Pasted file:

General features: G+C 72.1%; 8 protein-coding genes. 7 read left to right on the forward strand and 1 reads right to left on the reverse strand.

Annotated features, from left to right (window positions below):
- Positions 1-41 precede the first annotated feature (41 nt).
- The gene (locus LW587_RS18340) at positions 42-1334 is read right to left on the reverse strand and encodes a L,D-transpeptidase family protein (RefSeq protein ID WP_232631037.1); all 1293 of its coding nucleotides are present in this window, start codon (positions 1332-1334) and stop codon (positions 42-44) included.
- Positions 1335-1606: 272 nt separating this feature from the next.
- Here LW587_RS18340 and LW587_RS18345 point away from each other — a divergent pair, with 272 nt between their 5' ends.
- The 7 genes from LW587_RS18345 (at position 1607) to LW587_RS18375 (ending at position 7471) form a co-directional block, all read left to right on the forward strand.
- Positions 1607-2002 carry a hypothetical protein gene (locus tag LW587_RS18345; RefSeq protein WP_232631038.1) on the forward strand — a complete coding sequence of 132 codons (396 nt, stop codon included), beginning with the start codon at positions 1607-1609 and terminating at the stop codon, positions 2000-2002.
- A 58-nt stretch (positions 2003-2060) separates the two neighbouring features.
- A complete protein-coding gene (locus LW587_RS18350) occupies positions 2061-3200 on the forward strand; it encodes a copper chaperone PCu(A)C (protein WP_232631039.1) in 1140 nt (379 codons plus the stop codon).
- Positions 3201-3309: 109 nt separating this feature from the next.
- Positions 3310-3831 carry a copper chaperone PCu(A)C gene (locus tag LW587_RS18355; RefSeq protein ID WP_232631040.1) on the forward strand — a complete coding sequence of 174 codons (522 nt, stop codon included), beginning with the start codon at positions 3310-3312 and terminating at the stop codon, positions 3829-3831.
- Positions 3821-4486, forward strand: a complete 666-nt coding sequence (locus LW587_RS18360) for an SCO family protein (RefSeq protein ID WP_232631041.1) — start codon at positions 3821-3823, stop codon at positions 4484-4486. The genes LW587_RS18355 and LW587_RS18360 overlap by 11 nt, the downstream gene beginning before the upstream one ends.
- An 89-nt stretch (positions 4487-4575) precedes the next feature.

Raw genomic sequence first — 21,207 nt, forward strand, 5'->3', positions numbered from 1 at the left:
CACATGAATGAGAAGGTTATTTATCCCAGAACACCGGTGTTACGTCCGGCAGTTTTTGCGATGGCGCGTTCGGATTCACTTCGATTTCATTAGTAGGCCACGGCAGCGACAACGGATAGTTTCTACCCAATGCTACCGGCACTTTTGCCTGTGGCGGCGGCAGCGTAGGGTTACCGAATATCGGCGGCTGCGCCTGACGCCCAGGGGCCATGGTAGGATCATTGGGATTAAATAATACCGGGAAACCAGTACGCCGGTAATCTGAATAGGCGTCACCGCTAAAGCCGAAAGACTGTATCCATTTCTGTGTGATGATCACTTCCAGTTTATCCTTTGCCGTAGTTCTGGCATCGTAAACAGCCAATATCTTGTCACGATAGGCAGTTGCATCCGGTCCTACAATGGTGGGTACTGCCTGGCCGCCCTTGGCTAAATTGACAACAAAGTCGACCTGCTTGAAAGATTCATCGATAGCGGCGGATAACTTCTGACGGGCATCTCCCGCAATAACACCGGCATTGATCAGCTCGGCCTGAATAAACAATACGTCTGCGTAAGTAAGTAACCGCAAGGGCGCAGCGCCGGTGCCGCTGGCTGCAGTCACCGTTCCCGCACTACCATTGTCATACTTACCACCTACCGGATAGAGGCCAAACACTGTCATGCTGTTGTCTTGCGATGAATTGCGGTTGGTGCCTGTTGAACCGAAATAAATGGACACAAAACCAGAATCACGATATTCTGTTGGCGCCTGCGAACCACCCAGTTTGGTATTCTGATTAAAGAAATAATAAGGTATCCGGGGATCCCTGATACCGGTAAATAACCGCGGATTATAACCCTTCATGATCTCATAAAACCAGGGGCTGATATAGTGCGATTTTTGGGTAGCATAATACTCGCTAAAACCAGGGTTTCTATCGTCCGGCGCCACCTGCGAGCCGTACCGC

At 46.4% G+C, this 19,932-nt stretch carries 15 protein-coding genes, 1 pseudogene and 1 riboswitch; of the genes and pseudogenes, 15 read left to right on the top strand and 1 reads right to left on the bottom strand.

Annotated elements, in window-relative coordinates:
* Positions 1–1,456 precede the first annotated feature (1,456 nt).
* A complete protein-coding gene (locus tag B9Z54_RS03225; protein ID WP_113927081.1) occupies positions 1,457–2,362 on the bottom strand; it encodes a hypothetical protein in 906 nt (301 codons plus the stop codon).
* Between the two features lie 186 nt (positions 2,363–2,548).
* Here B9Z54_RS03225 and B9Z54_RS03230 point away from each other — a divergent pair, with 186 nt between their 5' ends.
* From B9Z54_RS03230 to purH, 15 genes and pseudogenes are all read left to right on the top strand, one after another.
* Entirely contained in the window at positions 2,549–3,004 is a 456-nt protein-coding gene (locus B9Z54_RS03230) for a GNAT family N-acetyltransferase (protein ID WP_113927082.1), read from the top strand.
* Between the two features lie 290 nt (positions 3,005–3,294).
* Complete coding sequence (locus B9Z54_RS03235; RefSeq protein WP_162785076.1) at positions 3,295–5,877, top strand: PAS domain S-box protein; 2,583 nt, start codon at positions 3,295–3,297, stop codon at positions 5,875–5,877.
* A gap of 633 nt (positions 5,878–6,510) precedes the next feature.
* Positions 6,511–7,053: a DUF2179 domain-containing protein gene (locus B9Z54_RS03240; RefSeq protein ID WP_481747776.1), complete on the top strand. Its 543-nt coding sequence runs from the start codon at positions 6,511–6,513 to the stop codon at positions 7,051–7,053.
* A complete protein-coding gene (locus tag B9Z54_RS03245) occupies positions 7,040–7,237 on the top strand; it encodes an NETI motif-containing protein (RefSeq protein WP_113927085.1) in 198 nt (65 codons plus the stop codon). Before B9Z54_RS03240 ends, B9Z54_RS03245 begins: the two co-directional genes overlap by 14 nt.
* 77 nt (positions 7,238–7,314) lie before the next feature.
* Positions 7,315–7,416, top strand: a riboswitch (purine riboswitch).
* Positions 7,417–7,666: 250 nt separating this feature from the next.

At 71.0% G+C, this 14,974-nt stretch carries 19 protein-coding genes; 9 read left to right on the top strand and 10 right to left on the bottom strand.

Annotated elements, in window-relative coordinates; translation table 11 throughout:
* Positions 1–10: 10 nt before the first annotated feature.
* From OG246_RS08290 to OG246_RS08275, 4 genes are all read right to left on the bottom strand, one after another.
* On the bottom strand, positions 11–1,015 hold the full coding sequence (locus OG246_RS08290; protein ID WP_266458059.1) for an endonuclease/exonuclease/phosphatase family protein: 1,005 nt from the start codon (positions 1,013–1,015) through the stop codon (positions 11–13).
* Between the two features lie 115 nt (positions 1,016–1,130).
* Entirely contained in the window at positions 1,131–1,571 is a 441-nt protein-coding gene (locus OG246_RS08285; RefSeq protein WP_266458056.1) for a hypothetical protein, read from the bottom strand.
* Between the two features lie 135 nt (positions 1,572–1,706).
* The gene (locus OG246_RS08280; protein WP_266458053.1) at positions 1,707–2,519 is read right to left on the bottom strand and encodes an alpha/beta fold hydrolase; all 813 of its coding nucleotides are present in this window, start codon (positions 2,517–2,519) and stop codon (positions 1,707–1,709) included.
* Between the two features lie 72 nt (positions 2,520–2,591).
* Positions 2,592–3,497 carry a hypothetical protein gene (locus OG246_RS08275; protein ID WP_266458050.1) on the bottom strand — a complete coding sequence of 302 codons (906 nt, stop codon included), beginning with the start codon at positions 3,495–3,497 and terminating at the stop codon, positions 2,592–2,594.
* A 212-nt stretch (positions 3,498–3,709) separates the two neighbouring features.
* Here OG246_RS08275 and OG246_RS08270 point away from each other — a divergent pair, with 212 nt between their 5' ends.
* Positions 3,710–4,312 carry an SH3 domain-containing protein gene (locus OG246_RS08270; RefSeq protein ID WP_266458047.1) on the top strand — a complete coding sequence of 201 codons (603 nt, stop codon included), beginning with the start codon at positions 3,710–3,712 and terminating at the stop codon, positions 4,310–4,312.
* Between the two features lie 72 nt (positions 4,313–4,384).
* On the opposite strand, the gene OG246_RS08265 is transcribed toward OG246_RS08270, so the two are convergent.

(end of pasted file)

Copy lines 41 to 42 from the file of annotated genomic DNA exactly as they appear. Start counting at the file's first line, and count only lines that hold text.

* The gene (locus OG246_RS08280; protein WP_266458053.1) at positions 1,707–2,519 is read right to left on the bottom strand and encodes an alpha/beta fold hydrolase; all 813 of its coding nucleotides are present in this window, start codon (positions 2,517–2,519) and stop codon (positions 1,707–1,709) included.
* Between the two features lie 72 nt (positions 2,520–2,591).